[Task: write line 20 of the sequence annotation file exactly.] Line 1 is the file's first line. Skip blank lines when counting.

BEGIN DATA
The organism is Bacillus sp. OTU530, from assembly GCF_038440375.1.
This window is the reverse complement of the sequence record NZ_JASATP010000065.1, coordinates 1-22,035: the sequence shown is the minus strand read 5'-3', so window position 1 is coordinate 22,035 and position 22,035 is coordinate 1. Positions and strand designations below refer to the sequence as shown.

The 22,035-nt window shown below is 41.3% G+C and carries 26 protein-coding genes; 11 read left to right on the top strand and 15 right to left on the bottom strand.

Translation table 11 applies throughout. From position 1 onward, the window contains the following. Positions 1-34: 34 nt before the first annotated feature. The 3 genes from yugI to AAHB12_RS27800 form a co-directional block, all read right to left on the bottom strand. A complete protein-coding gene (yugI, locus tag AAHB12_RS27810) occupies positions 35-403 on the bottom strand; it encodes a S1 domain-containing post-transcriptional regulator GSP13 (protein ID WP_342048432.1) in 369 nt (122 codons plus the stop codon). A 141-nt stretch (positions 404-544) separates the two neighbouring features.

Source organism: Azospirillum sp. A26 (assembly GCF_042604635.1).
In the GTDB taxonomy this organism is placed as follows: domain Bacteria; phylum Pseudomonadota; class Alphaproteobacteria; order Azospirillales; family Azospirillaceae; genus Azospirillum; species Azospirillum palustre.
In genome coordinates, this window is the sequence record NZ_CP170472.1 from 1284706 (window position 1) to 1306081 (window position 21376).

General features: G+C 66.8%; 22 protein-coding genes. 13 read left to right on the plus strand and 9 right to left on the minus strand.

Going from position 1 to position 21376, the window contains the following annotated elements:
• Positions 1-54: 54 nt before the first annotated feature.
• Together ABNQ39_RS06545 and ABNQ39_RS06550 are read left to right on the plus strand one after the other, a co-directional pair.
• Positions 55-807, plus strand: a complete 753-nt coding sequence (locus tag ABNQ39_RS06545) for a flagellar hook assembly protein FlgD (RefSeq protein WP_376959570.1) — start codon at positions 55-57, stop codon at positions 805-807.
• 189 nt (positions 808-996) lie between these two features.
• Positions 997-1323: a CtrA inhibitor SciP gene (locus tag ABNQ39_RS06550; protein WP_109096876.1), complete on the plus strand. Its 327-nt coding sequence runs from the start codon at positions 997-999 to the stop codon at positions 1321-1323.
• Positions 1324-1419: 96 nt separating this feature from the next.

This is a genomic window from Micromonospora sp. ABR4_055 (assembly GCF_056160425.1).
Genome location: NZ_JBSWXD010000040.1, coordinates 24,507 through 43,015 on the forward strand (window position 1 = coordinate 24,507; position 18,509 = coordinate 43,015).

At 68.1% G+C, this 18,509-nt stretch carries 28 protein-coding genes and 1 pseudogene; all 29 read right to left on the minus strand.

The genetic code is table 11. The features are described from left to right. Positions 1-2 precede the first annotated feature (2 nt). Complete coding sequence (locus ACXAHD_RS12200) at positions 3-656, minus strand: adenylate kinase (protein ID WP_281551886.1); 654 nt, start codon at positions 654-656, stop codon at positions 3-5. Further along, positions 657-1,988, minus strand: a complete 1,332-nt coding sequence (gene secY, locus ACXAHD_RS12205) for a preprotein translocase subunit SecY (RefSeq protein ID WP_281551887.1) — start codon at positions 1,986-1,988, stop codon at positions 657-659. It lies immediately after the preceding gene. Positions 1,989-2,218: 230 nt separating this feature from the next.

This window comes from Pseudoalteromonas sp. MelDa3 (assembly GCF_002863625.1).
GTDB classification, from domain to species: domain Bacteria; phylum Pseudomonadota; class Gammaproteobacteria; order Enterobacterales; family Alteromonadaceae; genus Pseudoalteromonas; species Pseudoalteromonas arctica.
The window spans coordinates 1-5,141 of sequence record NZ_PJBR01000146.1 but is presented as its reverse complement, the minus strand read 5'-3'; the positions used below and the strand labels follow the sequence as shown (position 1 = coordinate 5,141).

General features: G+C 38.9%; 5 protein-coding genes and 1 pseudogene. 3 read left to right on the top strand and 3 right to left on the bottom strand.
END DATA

This window comes from Pseudoalteromonas sp. MelDa3 (assembly GCF_002863625.1).